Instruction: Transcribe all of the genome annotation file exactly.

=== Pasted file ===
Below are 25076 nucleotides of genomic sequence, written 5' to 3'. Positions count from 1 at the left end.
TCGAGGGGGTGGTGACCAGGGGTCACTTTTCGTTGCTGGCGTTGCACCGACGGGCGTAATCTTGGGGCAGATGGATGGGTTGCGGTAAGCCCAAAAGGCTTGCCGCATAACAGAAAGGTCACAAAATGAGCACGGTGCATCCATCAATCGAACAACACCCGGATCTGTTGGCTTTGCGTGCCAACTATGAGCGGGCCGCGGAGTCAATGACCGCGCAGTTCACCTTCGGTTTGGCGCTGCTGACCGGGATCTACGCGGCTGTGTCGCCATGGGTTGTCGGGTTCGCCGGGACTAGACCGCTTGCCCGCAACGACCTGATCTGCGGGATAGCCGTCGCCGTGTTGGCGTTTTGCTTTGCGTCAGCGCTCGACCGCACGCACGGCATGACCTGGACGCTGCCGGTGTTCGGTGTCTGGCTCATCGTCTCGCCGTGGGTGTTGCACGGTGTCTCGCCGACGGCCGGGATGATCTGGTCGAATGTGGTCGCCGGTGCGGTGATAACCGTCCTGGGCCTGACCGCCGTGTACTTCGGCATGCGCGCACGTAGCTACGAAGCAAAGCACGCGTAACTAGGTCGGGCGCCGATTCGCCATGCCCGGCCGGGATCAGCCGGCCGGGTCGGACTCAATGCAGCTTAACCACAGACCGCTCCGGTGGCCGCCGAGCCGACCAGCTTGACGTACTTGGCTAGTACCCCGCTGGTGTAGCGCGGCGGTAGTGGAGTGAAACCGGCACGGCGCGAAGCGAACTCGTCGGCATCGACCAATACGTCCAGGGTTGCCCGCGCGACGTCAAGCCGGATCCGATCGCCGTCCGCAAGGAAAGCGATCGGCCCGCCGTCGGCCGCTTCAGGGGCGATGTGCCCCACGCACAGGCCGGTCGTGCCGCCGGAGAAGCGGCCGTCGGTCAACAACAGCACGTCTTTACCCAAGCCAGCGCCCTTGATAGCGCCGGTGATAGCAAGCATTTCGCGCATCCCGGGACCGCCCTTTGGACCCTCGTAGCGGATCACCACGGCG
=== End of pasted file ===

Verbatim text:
Below are 25076 nucleotides of genomic sequence, written 5' to 3'. Positions count from 1 at the left end.
TCGAGGGGGTGGTGACCAGGGGTCACTTTTCGTTGCTGGCGTTGCACCGACGGGCGTAATCTTGGGGCAGATGGATGGGTTGCGGTAAGCCCAAAAGGCTTGCCGCATAACAGAAAGGTCACAAAATGAGCACGGTGCATCCATCAATCGAACAACACCCGGATCTGTTGGCTTTGCGTGCCAACTATGAGCGGGCCGCGGAGTCAATGACCGCGCAGTTCACCTTCGGTTTGGCGCTGCTGACCGGGATCTACGCGGCTGTGTCGCCATGGGTTGTCGGGTTCGCCGGGACTAGACCGCTTGCCCGCAACGACCTGATCTGCGGGATAGCCGTCGCCGTGTTGGCGTTTTGCTTTGCGTCAGCGCTCGACCGCACGCACGGCATGACCTGGACGCTGCCGGTGTTCGGTGTCTGGCTCATCGTCTCGCCGTGGGTGTTGCACGGTGTCTCGCCGACGGCCGGGATGATCTGGTCGAATGTGGTCGCCGGTGCGGTGATAACCGTCCTGGGCCTGACCGCCGTGTACTTCGGCATGCGCGCACGTAGCTACGAAGCAAAGCACGCGTAACTAGGTCGGGCGCCGATTCGCCATGCCCGGCCGGGATCAGCCGGCCGGGTCGGACTCAATGCAGCTTAACCACAGACCGCTCCGGTGGCCGCCGAGCCGACCAGCTTGACGTACTTGGCTAGTACCCCGCTGGTGTAGCGCGGCGGTAGTGGAGTGAAACCGGCACGGCGCGAAGCGAACTCGTCGGCATCGACCAATACGTCCAGGGTTGCCCGCGCGACGTCAAGCCGGATCCGATCGCCGTCCGCAAGGAAAGCGATCGGCCCGCCGTCGGCCGCTTCAGGGGCGATGTGCCCCACGCACAGGCCGGTCGTGCCGCCGGAGAAGCGGCCGTCGGTCAACAACAGCACGTCTTTACCCAAGCCAGCGCCCTTGATAGCGCCGGTGATAGCAAGCATTTCGCGCATCCCGGGACCGCCCTTTGGACCCTCGTAGCGGATCACCACGGCG